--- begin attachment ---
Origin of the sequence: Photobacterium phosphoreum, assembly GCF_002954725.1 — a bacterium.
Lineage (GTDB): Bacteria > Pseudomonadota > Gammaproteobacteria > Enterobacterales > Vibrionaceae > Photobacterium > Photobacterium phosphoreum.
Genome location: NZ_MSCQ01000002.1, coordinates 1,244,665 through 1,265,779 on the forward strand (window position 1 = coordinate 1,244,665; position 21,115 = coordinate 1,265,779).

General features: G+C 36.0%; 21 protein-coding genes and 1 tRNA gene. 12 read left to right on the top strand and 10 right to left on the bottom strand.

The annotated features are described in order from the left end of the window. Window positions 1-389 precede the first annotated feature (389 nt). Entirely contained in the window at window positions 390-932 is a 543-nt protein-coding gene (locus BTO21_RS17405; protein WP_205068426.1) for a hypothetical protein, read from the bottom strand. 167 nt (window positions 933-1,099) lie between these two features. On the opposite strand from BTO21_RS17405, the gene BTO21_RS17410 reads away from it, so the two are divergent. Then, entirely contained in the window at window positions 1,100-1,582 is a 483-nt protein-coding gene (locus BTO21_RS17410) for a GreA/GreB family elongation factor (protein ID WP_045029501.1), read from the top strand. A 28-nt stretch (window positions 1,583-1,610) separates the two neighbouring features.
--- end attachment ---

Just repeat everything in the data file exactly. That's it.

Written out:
Origin of the sequence: Photobacterium phosphoreum, assembly GCF_002954725.1 — a bacterium.
Lineage (GTDB): Bacteria > Pseudomonadota > Gammaproteobacteria > Enterobacterales > Vibrionaceae > Photobacterium > Photobacterium phosphoreum.
Genome location: NZ_MSCQ01000002.1, coordinates 1,244,665 through 1,265,779 on the forward strand (window position 1 = coordinate 1,244,665; position 21,115 = coordinate 1,265,779).

General features: G+C 36.0%; 21 protein-coding genes and 1 tRNA gene. 12 read left to right on the top strand and 10 right to left on the bottom strand.

The annotated features are described in order from the left end of the window. Window positions 1-389 precede the first annotated feature (389 nt). Entirely contained in the window at window positions 390-932 is a 543-nt protein-coding gene (locus BTO21_RS17405; protein WP_205068426.1) for a hypothetical protein, read from the bottom strand. 167 nt (window positions 933-1,099) lie between these two features. On the opposite strand from BTO21_RS17405, the gene BTO21_RS17410 reads away from it, so the two are divergent. Then, entirely contained in the window at window positions 1,100-1,582 is a 483-nt protein-coding gene (locus BTO21_RS17410) for a GreA/GreB family elongation factor (protein ID WP_045029501.1), read from the top strand. A 28-nt stretch (window positions 1,583-1,610) separates the two neighbouring features.